RBS chief Stephen Hester's £7.7m package agreed
The £7.7m pay package awarded to Royal Bank of Scotland's chief Stephen Hester has been approved by the UK government.
UK Financial Investments (UKFI), which manages the taxpayer's 83% stake in RBS, gave its support despite a widespread backlash over the deal.
The deal was rubber-stamped at the group's annual meeting in Edinburgh.
RBS, which made a loss of more than £1bn last year, insisted it had to pay staff "fairly" to retain talented and motivated workers.
It emerged last month that Mr Hester was awarded an additional £4.5m potential shares windfall on top of his £2m annual bonus and £1.2m salary for 2010, which was not originally revealed under the Project Merlin agreement with the government to rein in pay.
RBS also admitted it paid 323 core staff - those deemed to be in risk-sensitive roles - £375m last year despite remaining in the red by £1.1bn in 2010.
RBS chairman Sir Philip Hampton told the AGM it had tried to strike a balance between paying to motivate people and showing restraint.
"We need talented and motivated people and we need to be able to pay them fairly," he said.
"It is important to remember we have to motivate all staff and that only a tiny minority were responsible for the problems RBS encountered, all of whom have now left."
But there were heated scenes during the AGM, which was attended by about 350, when shareholders challenged the board.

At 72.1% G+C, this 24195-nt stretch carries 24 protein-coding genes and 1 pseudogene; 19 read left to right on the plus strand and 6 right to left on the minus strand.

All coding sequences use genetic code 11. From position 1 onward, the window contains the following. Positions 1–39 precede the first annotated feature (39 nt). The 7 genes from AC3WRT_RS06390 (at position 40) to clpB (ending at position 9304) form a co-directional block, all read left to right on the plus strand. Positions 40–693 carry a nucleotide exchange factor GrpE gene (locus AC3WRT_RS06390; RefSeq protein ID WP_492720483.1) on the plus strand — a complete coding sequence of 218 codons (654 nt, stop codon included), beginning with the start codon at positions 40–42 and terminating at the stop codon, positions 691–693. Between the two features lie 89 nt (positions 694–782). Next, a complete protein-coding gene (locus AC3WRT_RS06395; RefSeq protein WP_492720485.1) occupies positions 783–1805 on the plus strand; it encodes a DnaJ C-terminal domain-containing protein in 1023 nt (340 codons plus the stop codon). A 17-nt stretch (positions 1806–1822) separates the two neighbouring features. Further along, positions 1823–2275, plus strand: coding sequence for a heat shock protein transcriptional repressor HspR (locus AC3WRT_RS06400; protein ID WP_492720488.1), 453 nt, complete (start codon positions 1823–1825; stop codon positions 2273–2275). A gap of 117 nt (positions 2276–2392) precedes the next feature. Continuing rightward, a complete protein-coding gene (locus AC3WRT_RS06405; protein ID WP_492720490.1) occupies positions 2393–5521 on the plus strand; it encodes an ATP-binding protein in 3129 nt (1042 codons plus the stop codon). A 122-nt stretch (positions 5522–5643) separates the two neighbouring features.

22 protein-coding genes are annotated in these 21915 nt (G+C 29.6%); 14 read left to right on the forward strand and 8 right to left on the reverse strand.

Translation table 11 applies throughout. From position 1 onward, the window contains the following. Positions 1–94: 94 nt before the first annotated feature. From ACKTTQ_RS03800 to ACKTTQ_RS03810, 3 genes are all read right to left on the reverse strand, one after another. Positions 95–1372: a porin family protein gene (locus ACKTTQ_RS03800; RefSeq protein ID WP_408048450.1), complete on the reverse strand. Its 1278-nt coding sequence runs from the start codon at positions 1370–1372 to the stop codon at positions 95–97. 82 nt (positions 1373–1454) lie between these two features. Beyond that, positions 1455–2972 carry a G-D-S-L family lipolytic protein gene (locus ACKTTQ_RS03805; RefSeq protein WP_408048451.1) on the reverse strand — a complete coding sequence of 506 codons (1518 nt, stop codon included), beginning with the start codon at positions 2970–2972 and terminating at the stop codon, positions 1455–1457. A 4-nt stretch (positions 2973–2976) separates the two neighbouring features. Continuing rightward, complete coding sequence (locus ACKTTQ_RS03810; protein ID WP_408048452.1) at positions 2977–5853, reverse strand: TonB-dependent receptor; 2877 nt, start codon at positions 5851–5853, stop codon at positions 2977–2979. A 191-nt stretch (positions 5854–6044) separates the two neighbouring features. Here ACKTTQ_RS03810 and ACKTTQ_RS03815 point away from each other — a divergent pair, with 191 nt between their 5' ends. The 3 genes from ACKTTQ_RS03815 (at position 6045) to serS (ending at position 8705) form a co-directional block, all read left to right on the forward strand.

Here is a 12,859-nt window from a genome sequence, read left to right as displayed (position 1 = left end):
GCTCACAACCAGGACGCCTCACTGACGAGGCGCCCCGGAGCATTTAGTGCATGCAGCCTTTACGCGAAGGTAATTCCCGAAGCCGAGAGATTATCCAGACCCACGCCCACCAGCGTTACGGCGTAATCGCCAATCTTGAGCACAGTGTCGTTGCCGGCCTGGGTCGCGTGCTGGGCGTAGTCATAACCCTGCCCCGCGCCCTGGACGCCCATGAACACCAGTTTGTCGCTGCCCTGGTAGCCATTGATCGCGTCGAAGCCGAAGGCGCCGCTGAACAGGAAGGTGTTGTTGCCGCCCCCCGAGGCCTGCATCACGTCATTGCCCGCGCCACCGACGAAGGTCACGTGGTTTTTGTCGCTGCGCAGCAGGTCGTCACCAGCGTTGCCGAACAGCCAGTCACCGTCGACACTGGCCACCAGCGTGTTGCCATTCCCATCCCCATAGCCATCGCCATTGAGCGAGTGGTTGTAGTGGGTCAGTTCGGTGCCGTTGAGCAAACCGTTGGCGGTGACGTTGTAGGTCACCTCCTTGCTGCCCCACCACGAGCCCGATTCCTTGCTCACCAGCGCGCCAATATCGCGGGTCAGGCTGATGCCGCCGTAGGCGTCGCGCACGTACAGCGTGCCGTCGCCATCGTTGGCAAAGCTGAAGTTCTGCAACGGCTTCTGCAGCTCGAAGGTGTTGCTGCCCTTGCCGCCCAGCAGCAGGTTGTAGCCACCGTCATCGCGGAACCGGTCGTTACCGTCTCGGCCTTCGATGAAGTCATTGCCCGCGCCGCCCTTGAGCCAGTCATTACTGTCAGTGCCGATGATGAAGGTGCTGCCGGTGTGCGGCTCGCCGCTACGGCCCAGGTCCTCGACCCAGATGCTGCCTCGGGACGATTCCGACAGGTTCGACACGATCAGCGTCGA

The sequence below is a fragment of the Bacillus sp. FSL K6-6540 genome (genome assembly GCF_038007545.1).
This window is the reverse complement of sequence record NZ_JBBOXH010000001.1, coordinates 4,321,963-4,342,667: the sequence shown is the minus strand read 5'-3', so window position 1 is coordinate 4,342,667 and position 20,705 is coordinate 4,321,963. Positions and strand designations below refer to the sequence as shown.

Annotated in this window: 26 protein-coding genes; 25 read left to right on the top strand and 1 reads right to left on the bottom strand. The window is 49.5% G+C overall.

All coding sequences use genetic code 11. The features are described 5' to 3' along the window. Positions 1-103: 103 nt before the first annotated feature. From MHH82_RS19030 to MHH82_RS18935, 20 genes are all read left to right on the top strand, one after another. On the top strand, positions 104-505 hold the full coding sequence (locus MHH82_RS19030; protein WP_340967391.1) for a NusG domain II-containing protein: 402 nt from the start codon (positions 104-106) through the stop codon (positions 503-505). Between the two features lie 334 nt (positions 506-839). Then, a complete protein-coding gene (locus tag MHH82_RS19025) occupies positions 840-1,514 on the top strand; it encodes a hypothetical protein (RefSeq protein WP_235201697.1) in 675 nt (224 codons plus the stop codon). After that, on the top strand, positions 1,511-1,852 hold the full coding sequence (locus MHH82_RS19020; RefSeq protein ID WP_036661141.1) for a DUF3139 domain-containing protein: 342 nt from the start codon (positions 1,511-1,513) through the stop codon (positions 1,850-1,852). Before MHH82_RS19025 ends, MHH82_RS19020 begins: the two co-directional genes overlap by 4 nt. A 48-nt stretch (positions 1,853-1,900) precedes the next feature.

Comments made by Ken Cram, a private shareholder, who accused board members of having an "inflated idea of their own importance", were met by a loud round of applause.
He told Mr Hampton: "You're not irreplaceable, you're paid too much. Can you and Stephen Hester answer how you can justify your bonus when frankly customer service is going down the toilet?"
UKFI backed all resolutions at the bank's AGM, which included the re-election of the entire board.
Meanwhile, the RBS chairman warned that plans to force banks to separate retail from investment activities would put up costs for customers.
Sir Philip was responding to last week's interim report of the Independent Commission on Banking.
He told the AGM the reforms would also impact on shareholders, including the UK government.
Protesters demonstrated outside the AGM on Tuesday.
Representatives from some of Canada's First Nations were demanding RBS stop financing the controversial tar sands industry in Alberta, Canada.
Protesters said new research, published by a coalition of UK and North American NGOs, showed that since being bailed out with public money in 2008, RBS had raised £5.6bn in corporate financing to companies involved in Alberta's tar sands extraction and pipeline development.